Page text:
Via LearnVest By Alden Wicker ~
Unless you’re Warren Buffet, the answer is probably, “Yes!”
Unlike deductions and exemptions, which lower the amount of income you are taxed on, credits directly reduce the amount of taxes you owe. So if you receive a $1,000 credit, that means you will pay $1,000 less in taxes. Sweet and simple, right?
Read on to find out if you can claim any of the most commonly claimed credits.
If You Have a Low Income …
You could claim the Earned Income Credit. This credit, worth up to $5,891, applies to people whose earned income and Adjusted Gross Income (which we show you how to find here) fall below a certain threshold. Unlike most credits, the EIC is refundable. That means when the EIC you qualify for exceeds the amount of taxes you owe, you get a refund. Look at the chart below to see which category applies to you. If your income is less than the number listed, you may qualify.
|Single||Married Filing Jointly|
If you plan to claim this credit, you will need all the information listed here, such as last year’s federal and state income tax statements, all your income statements for the current filing year and information on caretakers of any dependent children.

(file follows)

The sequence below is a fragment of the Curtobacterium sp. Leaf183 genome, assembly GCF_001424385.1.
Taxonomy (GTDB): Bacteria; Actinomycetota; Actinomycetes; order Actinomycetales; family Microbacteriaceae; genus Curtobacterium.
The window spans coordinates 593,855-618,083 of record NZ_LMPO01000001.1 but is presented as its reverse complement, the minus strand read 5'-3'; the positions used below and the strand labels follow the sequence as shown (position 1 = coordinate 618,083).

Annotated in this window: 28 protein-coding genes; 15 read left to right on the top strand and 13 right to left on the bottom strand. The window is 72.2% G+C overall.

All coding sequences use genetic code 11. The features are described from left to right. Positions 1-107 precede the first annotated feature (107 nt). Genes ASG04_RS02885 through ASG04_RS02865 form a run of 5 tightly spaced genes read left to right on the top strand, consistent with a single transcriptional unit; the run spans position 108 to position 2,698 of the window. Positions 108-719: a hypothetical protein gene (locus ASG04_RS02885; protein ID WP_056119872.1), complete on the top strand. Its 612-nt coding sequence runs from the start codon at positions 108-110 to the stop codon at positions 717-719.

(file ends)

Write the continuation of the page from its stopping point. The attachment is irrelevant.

If You Made Energy-Efficiency Improvements to Your Home …
If you lowered your energy bills by sealing up your home, you get even more money from the IRS! The Nonbusiness Energy Property Credit is for homeowners who made energy-efficient improvements such as insulation, new windows and furnaces. For 2012, you can get a credit worth 10% of the cost of the qualified efficiency improvements you made. You can claim up to $500 over your lifetime.
What if your electricity comes from your own green sources? You should check out the Residential Energy Efficient Property Credit. This credit gives homeowners 30% of what they spend on qualifying property such as solar electric systems, solar hot water heaters, geothermal heat pumps, wind turbines, and fuel cell property. No cap exists on the amount of credit, except for fuel cell property.
If in this coming year you decide you want to go green for your home, the IRS suggests that you check with the manufacture’s tax credit certification before you purchase. This can normally be found on the packaging or the company’s website. Full details are available on Form 5695.
If You Bought a Plug-In Electric Car …
You could claim the Plug-In Electric Vehicle Credit of up to $7,500. You qualify if you purchased a plug-in electric vehicle or conversion kit in 2012 and meet the very specific requirements for what kinds of cars (and two-wheeled vehicles) qualify. Read more on the IRS website.
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